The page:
Genetic analyses of atypical Toxoplasma gondii strains reveal a fourth clonal lineage in North America.
ABSTRACT Toxoplasma gondii is a widespread parasite of animals that causes zoonotic infections in humans. Previous studies have revealed a strongly clonal population structure in North America and Europe, while strains from South America are genetically separate and more diverse. However, the composition within North America has been questioned by recent descriptions of genetically more variable strains from this region. Here, we examined an expanded set of isolates using sequenced-based phylogenetic and population analyses to re-evaluate the population structure of T. gondii in North America. Our findings reveal that isolates previously defined by atypical restriction fragment length polymorphism patterns fall into two discrete groups. In one case, these new isolates represent variants of an existing lineage, from which they differ only by minor mutational drift. However, in the second case, it is evident that these isolates define a completely new lineage that is common in North America. Support for this new lineage was based on phylogeny, principle components analysis, STRUCTURE analyses, and statistical analysis of gene flow between groups. This new group, referred to as haplogroup 12, contains divergent genotypes previously referred to as A and X, isolated from sea otters. Consistent with this, group 12 was found primarily in wild animals, as well as occasionally in humans. This new lineage also has a highly clonal population structure. Analysis of the inheritance of multilocus genotypes revealed that different strains within group 12 are the products of a single recombination event between type 2 and a unique parental lineage. Collectively, the archetypal type 2 has been associated with clonal expansion of a small number of lineages in the North, as a consequence of separate but infrequent genetic crosses with several different parental lines.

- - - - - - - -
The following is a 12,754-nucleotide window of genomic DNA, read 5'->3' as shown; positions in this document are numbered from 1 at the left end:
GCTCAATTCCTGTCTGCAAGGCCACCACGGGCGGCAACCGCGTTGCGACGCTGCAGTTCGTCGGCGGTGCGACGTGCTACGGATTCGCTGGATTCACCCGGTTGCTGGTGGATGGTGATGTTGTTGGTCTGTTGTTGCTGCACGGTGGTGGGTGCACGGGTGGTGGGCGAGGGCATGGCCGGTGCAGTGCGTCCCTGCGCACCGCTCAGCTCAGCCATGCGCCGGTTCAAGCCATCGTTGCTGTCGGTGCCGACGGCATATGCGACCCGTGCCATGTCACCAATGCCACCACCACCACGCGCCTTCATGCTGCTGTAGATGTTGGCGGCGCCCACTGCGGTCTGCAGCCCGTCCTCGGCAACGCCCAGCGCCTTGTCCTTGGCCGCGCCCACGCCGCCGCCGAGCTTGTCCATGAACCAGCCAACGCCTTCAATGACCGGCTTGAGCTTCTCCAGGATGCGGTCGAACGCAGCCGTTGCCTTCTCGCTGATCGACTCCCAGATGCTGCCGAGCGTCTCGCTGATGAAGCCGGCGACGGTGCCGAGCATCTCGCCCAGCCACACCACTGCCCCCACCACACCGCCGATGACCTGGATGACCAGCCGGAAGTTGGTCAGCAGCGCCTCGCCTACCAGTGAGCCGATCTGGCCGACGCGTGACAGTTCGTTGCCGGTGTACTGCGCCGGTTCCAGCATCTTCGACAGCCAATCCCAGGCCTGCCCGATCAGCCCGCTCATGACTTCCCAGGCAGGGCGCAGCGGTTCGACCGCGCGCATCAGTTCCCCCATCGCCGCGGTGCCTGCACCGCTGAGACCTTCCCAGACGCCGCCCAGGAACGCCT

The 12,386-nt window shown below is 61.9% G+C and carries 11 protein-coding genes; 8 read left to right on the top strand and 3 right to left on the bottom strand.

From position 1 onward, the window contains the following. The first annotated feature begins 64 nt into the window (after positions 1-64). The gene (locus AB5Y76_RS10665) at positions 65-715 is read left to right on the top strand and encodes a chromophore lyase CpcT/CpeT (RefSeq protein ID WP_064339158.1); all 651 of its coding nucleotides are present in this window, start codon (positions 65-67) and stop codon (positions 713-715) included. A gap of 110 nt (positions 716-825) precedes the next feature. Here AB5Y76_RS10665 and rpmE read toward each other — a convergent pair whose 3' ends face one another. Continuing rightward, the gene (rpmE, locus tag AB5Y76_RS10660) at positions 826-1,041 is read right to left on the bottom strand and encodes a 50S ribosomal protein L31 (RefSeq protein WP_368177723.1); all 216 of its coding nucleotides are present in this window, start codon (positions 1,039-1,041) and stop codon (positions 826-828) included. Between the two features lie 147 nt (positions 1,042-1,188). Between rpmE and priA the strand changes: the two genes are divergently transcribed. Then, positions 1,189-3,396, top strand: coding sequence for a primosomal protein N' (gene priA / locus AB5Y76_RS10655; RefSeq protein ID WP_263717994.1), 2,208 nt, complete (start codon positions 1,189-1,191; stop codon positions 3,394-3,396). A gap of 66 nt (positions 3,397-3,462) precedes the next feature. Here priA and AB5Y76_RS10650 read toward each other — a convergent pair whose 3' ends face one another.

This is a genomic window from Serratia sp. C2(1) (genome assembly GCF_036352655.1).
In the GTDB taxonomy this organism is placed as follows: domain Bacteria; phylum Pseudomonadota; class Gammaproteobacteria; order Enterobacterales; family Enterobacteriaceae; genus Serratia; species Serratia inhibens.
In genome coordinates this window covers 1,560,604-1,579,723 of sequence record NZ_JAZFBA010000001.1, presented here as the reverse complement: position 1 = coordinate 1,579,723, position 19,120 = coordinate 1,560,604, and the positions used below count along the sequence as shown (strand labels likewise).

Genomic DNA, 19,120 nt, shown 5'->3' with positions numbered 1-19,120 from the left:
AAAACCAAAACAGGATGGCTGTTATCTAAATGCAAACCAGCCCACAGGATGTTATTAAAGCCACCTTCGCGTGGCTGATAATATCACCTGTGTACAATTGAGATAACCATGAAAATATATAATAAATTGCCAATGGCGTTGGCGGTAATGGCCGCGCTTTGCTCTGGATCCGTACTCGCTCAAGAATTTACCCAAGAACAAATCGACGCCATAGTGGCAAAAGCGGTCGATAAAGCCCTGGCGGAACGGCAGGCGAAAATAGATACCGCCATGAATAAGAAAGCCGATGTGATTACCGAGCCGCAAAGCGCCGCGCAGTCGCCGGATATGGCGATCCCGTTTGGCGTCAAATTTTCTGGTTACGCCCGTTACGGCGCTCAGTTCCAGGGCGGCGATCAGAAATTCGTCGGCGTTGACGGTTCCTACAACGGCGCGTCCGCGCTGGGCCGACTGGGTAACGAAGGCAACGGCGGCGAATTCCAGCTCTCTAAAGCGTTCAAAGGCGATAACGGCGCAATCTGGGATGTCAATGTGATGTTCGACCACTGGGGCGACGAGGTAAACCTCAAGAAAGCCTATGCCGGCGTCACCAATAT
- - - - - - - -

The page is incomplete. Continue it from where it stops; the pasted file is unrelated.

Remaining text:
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ABSTRACT: T. gondii is a highly successful global pathogen that is remarkable in its ability to infect nearly any nucleated cell in any warm-blooded animal. Infection with T. gondii typically occurs through the ingestion of contaminated food or water, but the parasite then breaches the intestinal epithelial barrier and spreads from the lamina propria to a large variety of other organs in the body. A key feature of T. gondii pathogenesis is the parasite's ability to cross formidable biological barriers in the infected host and enter tissues such as the brain, eye, and placenta. The dissemination of T. gondii into these organs underlies the severe disease that accompanies human toxoplasmosis. In this review we will focus on seminal studies as well as exciting recent findings that have shaped our current understanding of the cellular and molecular mechanisms by which T. gondii journeys throughout the host and enters the vital organs to cause disease.This article is protected by copyright. All rights reserved.Parasite Immunology 11/2014; 37(3). · 1.85 Impact Factor